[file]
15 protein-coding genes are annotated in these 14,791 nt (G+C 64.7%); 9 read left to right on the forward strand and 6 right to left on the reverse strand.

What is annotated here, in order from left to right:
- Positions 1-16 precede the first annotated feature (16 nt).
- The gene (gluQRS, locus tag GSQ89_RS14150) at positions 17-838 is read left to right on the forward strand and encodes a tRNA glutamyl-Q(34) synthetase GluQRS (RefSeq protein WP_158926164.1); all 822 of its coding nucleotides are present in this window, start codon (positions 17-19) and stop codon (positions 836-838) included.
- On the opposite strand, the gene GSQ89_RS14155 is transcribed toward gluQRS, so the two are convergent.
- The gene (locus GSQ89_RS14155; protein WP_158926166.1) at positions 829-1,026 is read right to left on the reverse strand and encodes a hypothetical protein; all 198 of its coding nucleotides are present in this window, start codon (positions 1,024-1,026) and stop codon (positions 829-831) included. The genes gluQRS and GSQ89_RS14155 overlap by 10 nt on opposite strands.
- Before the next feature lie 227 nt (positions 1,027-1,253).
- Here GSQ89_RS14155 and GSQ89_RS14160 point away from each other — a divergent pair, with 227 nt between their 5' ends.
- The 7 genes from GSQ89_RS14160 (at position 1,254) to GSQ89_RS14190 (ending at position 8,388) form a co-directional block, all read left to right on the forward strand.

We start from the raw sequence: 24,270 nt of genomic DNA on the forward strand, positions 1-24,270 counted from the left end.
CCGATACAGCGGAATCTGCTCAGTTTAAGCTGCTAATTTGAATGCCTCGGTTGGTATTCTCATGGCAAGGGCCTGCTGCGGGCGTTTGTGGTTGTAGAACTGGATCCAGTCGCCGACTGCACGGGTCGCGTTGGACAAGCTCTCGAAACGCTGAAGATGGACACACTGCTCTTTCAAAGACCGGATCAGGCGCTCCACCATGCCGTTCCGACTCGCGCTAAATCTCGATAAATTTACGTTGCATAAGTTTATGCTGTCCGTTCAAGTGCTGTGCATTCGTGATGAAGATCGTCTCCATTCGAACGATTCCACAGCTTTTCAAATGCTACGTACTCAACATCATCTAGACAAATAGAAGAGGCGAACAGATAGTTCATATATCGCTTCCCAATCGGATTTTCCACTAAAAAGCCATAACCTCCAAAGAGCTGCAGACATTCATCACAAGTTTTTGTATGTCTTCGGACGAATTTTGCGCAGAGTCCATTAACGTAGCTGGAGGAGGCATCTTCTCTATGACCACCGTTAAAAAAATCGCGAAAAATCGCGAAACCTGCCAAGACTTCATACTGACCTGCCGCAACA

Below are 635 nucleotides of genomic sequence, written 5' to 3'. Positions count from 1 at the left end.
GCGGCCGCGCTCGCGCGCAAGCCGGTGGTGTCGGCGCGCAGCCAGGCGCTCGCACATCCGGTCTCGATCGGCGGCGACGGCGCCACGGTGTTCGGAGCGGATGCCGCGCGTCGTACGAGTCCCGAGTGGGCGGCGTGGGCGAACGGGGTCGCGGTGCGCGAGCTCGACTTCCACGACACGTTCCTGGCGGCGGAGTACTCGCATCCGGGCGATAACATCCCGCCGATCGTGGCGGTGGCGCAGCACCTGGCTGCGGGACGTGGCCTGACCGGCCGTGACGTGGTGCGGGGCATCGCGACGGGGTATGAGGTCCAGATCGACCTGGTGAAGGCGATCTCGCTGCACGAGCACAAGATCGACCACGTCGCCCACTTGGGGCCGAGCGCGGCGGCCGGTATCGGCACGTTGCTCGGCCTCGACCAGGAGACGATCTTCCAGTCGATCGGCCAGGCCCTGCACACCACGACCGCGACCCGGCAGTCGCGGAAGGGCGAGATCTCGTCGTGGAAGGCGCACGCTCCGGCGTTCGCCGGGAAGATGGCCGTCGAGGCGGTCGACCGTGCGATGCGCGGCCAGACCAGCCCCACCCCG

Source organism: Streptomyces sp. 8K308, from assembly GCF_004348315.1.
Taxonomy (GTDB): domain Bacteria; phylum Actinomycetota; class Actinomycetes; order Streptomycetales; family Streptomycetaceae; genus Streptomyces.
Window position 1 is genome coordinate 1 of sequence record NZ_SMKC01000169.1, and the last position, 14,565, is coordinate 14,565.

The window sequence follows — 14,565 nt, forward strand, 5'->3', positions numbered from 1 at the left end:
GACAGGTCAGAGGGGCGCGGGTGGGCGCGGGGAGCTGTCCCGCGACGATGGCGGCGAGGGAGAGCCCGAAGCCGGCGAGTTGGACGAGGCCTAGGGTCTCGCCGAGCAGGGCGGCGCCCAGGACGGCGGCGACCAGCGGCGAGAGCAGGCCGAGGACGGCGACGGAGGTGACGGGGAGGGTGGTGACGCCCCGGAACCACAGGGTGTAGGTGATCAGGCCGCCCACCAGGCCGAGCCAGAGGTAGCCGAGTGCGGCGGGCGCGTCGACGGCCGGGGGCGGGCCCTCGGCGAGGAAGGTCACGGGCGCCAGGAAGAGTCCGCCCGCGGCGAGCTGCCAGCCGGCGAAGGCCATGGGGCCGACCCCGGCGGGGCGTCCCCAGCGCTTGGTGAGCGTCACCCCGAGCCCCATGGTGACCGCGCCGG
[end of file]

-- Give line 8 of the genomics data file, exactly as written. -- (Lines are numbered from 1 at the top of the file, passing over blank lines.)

- Here GSQ89_RS14155 and GSQ89_RS14160 point away from each other — a divergent pair, with 227 nt between their 5' ends.